In this section, we’ve compiled educational material and resources that cover topics such as legal custody, physical custody, shared custody, GALs, when children have a say in where they live, factors considered by courts when determining custody and parenting time, and how to develop a parenting plan that works for you and your family.

By familiarizing yourself with this information, you can approach this difficult process with greater confidence and ensure that your children’s needs are always at the forefront of your decisions.


Does 50/50 custody result in child support?

Yes, 50/50 custody may still require a child support payment. In a shared physical custody arrangement (50/50), child support is calculated with running the calculation first with one parent as the primary caretaker, then with the other parent as the primary caretaker. You then subtract the smaller number from the larger, and the difference is the presumptive child support amount the higher earning parent will pay the other.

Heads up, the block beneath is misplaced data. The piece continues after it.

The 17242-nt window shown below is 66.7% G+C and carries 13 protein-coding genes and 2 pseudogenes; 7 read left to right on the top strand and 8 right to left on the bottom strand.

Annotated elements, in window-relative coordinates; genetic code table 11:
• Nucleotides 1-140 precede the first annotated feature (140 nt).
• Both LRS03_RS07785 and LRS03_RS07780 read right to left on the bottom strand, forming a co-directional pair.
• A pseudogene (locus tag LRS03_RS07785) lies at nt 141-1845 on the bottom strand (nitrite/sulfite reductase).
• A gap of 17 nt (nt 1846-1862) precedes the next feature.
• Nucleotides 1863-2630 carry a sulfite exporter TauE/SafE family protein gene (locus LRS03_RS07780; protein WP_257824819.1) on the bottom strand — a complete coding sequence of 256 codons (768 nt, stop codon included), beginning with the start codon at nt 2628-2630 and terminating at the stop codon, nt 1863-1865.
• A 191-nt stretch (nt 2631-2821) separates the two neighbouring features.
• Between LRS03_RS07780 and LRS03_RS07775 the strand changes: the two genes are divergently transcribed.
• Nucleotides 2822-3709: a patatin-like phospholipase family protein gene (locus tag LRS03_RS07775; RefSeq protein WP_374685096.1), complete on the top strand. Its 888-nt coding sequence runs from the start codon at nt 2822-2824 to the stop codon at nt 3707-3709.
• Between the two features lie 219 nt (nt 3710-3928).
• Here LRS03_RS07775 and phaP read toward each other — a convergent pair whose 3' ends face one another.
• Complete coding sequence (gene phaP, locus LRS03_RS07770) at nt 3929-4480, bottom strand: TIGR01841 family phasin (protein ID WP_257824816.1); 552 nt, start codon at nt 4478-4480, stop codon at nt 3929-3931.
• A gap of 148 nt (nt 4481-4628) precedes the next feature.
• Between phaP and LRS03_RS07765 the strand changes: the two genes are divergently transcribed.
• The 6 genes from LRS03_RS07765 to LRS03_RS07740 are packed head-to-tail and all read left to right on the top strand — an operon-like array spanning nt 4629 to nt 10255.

What is 60/40 child custody?

Do I have to pay child support if I have joint custody?

What is 70/30 child custody?

Do mothers usually get full custody?

What percentage of fathers have custody?

Is it kidnapping if there is no custody order?

Can a police officer enforce a child custody order?

Removal: Can a mother leave the state with a child without the consent of the father?

How does child custody work in MA?

How long does it take to get full custody of your child in MA?

How to get temporary custody of my child in MA?

How does the judge decide who should get custody?

Can a custody agreement be changed? How?

What Questions should I ask a lawyer in a custody case?

Can you talk about your recent child custody case as an example?